This morning, I was reading about three Auschwitz survivors, who now live in South Florida.  They were on this year’s March of the Living.  You can read the article here and see a video about their trip here. The March of the Living also goes to the Maidanek (Majdanek) camp, where the people on the march can see gas chambers and a reconstructed crematorium.

What impressed me about the story of the three Auschwitz survivors on the March of the Living is how lucky they were to have survived their ordeal in a death camp and to have been able to come to America where they could live the good life.

This quote is from the news article:

As the trio travels back to Auschwitz in Poland, each tells a terrifying story about being ripped from their homes and loaded onto crowded trains, with no idea where they were going or what would happen to them once they arrived.

Standing on the train platform at the Birkenau extermination camp, part of Auschwitz, Mermelstein remember the being greeted by the infamous Dr. Joseph Mengele, the man who performed cruel medical experiments on children and adults being held by the Nazis. “He looked at you, had on white gloves and a little stick and just motioned right or left.” Mermelstein is explaining what became known as “the selection process.”  In that split second, people where chosen for life or immediate death in the gas chamber.  No one realized at the time what was happening.  “The people went to right went this way, people who went to left, right behind the fence there, there’s a walk way, they walked about a half a mile to where the gas chambers,” recalls Mermelstein.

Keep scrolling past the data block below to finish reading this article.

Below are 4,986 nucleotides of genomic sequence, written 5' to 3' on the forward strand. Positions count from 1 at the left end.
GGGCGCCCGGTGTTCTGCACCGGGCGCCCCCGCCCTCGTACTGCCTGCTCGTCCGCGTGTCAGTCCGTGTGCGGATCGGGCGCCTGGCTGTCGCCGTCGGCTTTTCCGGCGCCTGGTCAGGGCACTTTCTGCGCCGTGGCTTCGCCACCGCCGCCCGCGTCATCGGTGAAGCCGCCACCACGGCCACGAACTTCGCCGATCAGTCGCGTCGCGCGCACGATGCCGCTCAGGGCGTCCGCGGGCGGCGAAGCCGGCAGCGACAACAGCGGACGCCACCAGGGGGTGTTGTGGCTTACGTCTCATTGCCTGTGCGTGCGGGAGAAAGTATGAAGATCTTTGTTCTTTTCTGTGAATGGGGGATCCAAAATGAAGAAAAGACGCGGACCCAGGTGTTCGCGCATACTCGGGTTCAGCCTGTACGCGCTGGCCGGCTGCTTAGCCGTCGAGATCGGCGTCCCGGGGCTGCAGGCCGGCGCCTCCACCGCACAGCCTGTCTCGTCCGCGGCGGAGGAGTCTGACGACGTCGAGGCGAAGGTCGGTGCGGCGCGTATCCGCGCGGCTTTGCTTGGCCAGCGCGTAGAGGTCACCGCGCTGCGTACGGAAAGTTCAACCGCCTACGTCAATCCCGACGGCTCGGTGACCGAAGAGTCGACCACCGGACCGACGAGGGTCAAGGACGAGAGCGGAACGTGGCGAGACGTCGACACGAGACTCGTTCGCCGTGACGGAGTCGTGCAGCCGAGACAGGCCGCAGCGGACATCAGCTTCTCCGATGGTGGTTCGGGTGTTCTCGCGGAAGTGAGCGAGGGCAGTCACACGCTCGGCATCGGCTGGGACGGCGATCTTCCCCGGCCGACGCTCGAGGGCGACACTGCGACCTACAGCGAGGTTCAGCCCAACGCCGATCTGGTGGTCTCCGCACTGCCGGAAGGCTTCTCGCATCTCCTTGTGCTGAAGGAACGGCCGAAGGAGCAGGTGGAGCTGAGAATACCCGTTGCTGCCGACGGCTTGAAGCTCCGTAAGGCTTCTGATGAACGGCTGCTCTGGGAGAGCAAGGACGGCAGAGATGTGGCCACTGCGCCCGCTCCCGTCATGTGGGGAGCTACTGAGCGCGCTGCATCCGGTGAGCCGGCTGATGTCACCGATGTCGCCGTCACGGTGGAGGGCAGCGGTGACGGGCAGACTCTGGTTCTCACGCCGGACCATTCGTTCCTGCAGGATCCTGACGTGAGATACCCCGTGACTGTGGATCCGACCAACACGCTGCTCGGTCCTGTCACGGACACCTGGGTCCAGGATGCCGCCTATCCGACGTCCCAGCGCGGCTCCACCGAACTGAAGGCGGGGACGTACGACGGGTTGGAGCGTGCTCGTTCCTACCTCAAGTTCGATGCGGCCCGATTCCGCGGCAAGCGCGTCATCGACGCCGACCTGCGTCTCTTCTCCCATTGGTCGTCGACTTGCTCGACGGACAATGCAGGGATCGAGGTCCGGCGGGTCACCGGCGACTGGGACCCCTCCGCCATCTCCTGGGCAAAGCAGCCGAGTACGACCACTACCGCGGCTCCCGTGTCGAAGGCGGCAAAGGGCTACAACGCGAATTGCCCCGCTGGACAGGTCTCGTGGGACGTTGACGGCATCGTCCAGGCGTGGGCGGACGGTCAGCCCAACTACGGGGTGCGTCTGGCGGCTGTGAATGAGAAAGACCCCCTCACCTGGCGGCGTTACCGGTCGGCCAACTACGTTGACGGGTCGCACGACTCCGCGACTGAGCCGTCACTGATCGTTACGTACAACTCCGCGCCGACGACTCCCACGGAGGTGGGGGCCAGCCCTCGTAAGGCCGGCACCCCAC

The photos below show some of the survivors of Auschwitz-Birkenau, the people who were sent to the right during the selection process, and they survived.

Child survivors of Auschwitz-Birkenau

Old woman walking with a cane as survivors leave Birkenau

Child survivors walking out of the Auschwitz-Birkenau death camp

June 10, 2011

“… there is a Hitler in every human being!”

Filed under: Holocaust — Tags: , , , — furtherglory @ 9:06 am

“If you would only know that there is a Hitler in every human being!”

These words were spoken to Dr. Elizabeth Kübler-Ross by a Holocaust survivor whom she met, as a young girl from Switzerland, on a visit to the site of the Majdanek (Maidanek) death camp in Poland in 1945. The former Majdanek camp was turned into a museum by the Soviet Union very soon after it was liberated in July 1944.  I didn’t know that young girls from Switzerland were brought there for tours in 1945 — but I learn something new every day.

Dr. Kübler-Ross told about her visit to Maidanek in an interview conducted by Dr. Daniel Redwood, which you can read in full here.

This quote is from Dr. Redwood’s interview with Dr. Kübler-Ross:

This young woman had lost all her brothers and sisters, parents and grandparents in a gas chamber. She was the last one they tried to squash in, and there wasn’t room for one more person, so they pulled her out. What she didn’t understand was that she had already been crossed off the list of the living. They never got back to her. She spent the rest of the war years in this concentration camp swearing that she would stay alive to tell the world about all the atrocities that she witnessed.

When the people came to liberate the camp, she said to herself, “Oh my God, if I spend the rest of my life telling about all these horrible things, I would not be any better than Hitler himself. I would plant seeds of hate and negativity.” She made at that moment a promise to whoever she talked to, God presumably, that she would stay in the concentration camp until she could learn to forgive even a Hitler. When she had learned that lesson, then she would be worthy of leaving. Do you understand that?

[…]

That was the beginning of my journey. When I went back to Switzerland, I said I’m going to study medicine, and I’m going to understand why people, from beautiful, innocent, gorgeous children, turn into Nazi monsters.